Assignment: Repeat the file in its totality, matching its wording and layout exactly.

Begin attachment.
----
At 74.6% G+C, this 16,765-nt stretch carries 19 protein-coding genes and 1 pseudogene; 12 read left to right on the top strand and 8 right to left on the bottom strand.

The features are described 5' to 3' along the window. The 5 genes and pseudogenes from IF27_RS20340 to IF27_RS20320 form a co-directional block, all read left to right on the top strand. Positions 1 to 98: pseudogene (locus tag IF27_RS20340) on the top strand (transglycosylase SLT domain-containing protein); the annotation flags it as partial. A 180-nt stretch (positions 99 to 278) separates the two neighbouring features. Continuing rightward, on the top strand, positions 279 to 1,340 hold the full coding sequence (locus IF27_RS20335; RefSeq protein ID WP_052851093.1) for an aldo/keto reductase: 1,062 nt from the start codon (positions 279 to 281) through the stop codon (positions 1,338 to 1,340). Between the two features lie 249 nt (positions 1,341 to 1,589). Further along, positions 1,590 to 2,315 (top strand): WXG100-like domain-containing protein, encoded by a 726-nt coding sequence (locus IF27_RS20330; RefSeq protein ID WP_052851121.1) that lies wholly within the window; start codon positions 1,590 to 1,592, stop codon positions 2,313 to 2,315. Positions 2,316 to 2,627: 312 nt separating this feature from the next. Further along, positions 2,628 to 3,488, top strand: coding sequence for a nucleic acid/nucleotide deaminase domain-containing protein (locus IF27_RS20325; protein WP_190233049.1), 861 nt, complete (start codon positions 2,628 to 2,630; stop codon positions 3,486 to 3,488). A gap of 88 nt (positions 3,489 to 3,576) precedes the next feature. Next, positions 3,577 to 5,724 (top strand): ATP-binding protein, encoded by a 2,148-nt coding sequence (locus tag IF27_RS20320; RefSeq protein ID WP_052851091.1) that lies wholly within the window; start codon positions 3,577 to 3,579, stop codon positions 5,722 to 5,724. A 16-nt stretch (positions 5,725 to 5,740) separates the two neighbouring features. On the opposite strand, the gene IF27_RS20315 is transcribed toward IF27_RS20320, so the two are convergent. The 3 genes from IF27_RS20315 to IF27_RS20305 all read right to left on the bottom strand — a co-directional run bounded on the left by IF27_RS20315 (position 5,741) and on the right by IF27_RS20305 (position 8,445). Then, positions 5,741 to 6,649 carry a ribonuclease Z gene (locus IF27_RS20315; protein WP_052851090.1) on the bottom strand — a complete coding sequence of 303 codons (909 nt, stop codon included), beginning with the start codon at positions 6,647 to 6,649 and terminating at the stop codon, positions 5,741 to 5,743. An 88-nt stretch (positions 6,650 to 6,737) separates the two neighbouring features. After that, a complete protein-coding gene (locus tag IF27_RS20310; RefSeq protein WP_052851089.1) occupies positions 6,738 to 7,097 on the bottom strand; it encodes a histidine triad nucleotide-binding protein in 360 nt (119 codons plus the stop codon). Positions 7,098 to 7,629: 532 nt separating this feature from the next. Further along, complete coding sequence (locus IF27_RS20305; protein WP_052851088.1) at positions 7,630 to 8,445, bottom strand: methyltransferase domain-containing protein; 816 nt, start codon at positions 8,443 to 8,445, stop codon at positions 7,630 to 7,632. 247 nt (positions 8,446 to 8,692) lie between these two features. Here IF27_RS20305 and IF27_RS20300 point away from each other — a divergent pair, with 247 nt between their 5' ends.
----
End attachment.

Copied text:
At 74.6% G+C, this 16,765-nt stretch carries 19 protein-coding genes and 1 pseudogene; 12 read left to right on the top strand and 8 right to left on the bottom strand.

The features are described 5' to 3' along the window. The 5 genes and pseudogenes from IF27_RS20340 to IF27_RS20320 form a co-directional block, all read left to right on the top strand. Positions 1 to 98: pseudogene (locus tag IF27_RS20340) on the top strand (transglycosylase SLT domain-containing protein); the annotation flags it as partial. A 180-nt stretch (positions 99 to 278) separates the two neighbouring features. Continuing rightward, on the top strand, positions 279 to 1,340 hold the full coding sequence (locus IF27_RS20335; RefSeq protein ID WP_052851093.1) for an aldo/keto reductase: 1,062 nt from the start codon (positions 279 to 281) through the stop codon (positions 1,338 to 1,340). Between the two features lie 249 nt (positions 1,341 to 1,589). Further along, positions 1,590 to 2,315 (top strand): WXG100-like domain-containing protein, encoded by a 726-nt coding sequence (locus IF27_RS20330; RefSeq protein ID WP_052851121.1) that lies wholly within the window; start codon positions 1,590 to 1,592, stop codon positions 2,313 to 2,315. Positions 2,316 to 2,627: 312 nt separating this feature from the next. Further along, positions 2,628 to 3,488, top strand: coding sequence for a nucleic acid/nucleotide deaminase domain-containing protein (locus IF27_RS20325; protein WP_190233049.1), 861 nt, complete (start codon positions 2,628 to 2,630; stop codon positions 3,486 to 3,488). A gap of 88 nt (positions 3,489 to 3,576) precedes the next feature. Next, positions 3,577 to 5,724 (top strand): ATP-binding protein, encoded by a 2,148-nt coding sequence (locus tag IF27_RS20320; RefSeq protein ID WP_052851091.1) that lies wholly within the window; start codon positions 3,577 to 3,579, stop codon positions 5,722 to 5,724. A 16-nt stretch (positions 5,725 to 5,740) separates the two neighbouring features. On the opposite strand, the gene IF27_RS20315 is transcribed toward IF27_RS20320, so the two are convergent. The 3 genes from IF27_RS20315 to IF27_RS20305 all read right to left on the bottom strand — a co-directional run bounded on the left by IF27_RS20315 (position 5,741) and on the right by IF27_RS20305 (position 8,445). Then, positions 5,741 to 6,649 carry a ribonuclease Z gene (locus IF27_RS20315; protein WP_052851090.1) on the bottom strand — a complete coding sequence of 303 codons (909 nt, stop codon included), beginning with the start codon at positions 6,647 to 6,649 and terminating at the stop codon, positions 5,741 to 5,743. An 88-nt stretch (positions 6,650 to 6,737) separates the two neighbouring features. After that, a complete protein-coding gene (locus tag IF27_RS20310; RefSeq protein WP_052851089.1) occupies positions 6,738 to 7,097 on the bottom strand; it encodes a histidine triad nucleotide-binding protein in 360 nt (119 codons plus the stop codon). Positions 7,098 to 7,629: 532 nt separating this feature from the next. Further along, complete coding sequence (locus IF27_RS20305; protein WP_052851088.1) at positions 7,630 to 8,445, bottom strand: methyltransferase domain-containing protein; 816 nt, start codon at positions 8,443 to 8,445, stop codon at positions 7,630 to 7,632. 247 nt (positions 8,446 to 8,692) lie between these two features. Here IF27_RS20305 and IF27_RS20300 point away from each other — a divergent pair, with 247 nt between their 5' ends.